In this paper, I argue for the existence of pathologies of juridicism. I attempt to show that the Western regime of right tends to colonize our intersubjective relations, resulting in the formation of affective and habitual dispositions that actually hinder participation in social life. Speaking of pathologies of juridicism is to claim that the legal form fundamentally contaminates the way in which we relate to ourselves, to others, and to the world, resulting in an ethically deformed, distorted or deficient form of (inter-) subjectivity. To support my thesis I consult a philosopher, whose work still provides a powerful analysis and critique of juridicism, namely, Hegel. Hegel provides an historic and a systematic theory of the pathologies of juridicism. His historical theory locates the origin of the abstract subjectivity of right in Roman antiquity. His systematic theory understands the negative effects of an absolutization of the legal domain as a persistent threat to social integration and an individual’s pursuit of the good life. I clarify these argumentative dimensions in two steps, beginning with Hegel’s historical analysis of right in his Lectures on the Philosophy of History. I then reconstruct Hegel’s critique of the subjectivity of right in the short chapter on the ‘Condition of Right’ in his Phenomenology of Spirit. In conclusion, I argue that, although Hegel’s diagnosis is correct, his prescribed therapy must fail: instead of radically altering abstract right in terms of content and form, it only recommends its complementation through other ethical spheres.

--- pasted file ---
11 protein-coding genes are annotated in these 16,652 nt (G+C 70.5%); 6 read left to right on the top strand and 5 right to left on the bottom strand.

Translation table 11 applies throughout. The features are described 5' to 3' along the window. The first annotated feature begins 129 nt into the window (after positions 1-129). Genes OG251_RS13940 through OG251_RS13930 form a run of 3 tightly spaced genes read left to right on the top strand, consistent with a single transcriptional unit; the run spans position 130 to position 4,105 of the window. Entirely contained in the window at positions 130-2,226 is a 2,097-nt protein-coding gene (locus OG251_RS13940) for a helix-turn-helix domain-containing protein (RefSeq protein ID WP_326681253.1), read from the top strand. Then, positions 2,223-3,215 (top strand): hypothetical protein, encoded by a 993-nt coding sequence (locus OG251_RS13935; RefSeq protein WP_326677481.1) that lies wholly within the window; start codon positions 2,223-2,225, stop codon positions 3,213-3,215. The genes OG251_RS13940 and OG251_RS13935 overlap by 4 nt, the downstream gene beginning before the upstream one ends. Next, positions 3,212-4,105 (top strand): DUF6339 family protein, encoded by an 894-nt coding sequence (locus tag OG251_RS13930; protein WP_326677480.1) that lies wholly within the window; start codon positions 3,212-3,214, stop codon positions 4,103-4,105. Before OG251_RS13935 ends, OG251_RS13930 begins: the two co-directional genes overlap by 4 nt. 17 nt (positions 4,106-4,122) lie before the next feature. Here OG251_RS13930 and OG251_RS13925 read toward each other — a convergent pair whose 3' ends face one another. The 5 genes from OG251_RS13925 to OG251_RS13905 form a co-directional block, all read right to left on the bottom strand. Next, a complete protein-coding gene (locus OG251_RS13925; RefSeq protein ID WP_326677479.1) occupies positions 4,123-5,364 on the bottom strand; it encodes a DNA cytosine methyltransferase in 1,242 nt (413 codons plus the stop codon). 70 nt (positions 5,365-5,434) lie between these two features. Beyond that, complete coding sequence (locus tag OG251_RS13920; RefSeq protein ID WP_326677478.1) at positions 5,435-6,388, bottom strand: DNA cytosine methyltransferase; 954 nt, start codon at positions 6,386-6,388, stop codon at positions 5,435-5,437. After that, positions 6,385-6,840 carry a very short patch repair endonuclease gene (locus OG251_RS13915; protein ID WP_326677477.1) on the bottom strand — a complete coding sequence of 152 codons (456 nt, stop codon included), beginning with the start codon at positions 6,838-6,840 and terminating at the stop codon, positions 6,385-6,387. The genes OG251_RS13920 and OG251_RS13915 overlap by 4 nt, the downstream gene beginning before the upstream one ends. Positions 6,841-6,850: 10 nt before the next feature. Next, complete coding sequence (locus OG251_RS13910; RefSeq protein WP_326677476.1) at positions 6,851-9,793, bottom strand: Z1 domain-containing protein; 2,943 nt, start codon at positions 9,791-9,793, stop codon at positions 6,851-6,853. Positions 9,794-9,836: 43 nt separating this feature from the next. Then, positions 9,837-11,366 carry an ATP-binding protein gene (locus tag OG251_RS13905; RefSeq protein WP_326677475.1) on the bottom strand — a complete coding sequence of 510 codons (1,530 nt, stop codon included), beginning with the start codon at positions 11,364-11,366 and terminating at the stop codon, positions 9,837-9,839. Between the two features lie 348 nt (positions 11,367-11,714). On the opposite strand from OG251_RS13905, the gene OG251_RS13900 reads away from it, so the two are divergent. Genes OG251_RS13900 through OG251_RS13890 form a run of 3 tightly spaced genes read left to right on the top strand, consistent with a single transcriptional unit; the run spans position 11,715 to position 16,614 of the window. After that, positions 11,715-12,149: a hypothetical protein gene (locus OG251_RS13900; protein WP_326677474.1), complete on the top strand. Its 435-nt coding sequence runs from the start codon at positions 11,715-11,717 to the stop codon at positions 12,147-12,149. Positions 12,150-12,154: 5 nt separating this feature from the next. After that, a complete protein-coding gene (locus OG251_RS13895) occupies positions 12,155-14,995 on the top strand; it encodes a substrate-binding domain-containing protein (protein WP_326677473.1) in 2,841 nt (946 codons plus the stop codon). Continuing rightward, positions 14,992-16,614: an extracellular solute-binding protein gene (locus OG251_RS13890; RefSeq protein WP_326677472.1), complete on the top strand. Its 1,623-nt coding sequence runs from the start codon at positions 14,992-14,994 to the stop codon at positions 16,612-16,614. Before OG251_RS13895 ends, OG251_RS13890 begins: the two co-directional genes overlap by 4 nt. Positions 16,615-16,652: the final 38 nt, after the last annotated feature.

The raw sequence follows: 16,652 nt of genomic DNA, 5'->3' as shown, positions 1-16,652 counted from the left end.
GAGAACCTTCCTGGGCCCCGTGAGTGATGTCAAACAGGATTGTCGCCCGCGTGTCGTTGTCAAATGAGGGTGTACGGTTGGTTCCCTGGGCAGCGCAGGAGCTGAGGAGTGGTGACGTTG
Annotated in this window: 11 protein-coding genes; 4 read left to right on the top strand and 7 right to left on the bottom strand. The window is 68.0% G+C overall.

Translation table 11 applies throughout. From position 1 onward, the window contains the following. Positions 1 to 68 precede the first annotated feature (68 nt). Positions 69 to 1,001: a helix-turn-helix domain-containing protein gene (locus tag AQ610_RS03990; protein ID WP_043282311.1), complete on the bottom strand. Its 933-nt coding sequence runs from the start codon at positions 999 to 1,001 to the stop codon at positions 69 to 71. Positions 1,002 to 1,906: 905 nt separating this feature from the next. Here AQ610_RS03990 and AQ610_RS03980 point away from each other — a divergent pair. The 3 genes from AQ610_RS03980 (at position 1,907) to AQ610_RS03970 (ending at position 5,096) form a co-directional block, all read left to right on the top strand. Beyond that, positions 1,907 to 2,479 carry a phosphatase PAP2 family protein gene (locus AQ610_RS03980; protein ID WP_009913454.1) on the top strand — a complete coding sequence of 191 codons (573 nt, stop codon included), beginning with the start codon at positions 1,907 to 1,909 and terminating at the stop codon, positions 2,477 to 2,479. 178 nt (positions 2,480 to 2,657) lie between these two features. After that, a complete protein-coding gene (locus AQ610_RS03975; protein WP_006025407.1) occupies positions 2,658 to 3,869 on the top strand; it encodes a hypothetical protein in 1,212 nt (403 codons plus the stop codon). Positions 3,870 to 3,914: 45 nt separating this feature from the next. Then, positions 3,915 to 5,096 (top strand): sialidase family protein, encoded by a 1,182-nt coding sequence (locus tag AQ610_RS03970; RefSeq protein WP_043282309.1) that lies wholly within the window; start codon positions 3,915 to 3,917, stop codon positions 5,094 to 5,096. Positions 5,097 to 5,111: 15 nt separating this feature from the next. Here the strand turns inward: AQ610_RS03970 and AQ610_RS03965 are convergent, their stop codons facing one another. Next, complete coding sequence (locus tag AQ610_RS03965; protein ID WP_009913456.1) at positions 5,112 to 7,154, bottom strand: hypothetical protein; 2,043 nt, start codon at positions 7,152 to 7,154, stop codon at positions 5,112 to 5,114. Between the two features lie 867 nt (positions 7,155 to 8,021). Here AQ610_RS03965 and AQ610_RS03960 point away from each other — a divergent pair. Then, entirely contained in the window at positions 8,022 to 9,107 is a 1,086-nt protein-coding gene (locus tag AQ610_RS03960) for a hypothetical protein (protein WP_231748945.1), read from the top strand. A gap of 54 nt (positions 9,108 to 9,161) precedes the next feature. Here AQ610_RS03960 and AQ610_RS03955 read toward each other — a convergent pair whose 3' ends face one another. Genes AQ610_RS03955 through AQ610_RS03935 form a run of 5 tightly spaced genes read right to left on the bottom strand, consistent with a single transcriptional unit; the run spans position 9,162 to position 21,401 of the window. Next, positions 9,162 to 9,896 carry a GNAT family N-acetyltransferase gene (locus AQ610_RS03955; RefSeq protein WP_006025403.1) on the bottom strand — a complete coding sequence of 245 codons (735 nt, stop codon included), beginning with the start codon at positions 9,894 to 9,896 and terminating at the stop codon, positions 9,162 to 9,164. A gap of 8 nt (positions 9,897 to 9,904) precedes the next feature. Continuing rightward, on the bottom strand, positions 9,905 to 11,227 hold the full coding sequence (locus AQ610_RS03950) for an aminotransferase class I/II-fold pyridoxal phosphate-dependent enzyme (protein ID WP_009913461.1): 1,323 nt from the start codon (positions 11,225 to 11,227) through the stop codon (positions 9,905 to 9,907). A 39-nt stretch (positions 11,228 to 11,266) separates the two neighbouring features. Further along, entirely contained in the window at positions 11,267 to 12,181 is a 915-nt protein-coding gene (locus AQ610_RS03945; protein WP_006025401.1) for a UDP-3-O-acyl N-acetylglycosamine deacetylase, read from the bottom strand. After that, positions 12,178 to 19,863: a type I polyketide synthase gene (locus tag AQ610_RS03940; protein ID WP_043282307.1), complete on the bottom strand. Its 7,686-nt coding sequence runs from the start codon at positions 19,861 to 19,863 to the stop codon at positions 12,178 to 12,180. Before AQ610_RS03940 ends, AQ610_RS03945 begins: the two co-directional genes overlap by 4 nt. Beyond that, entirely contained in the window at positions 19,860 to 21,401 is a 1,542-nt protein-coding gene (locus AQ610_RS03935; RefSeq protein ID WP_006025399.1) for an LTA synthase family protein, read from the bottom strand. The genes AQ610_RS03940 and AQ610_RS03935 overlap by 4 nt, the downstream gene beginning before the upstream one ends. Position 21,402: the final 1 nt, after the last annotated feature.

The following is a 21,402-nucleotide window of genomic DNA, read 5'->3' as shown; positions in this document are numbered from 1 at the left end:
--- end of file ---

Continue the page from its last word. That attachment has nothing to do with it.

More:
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Historically speaking, most of Hegel’s assumptions about the Greek and the Roman world are of course highly questionable. Hegel projects features of his own contemporary societies, most importantly the bourgeois French society, back to Ancient Rome. Like Roman law, Hegel believes, the French Revolution too separates out into ‘extremes equally abstract, into a simple, inflexible, cold universality, and into the discrete absolutely hard rigidity and self-willed atomism of actual self-consciousness’ (Hegel 1977, p. 359). In criticizing Rome, he is actually criticizing Paris: this leaves the task of rejuvenating Greece, i.e. the creation of a true ethical life, to the Prussian state.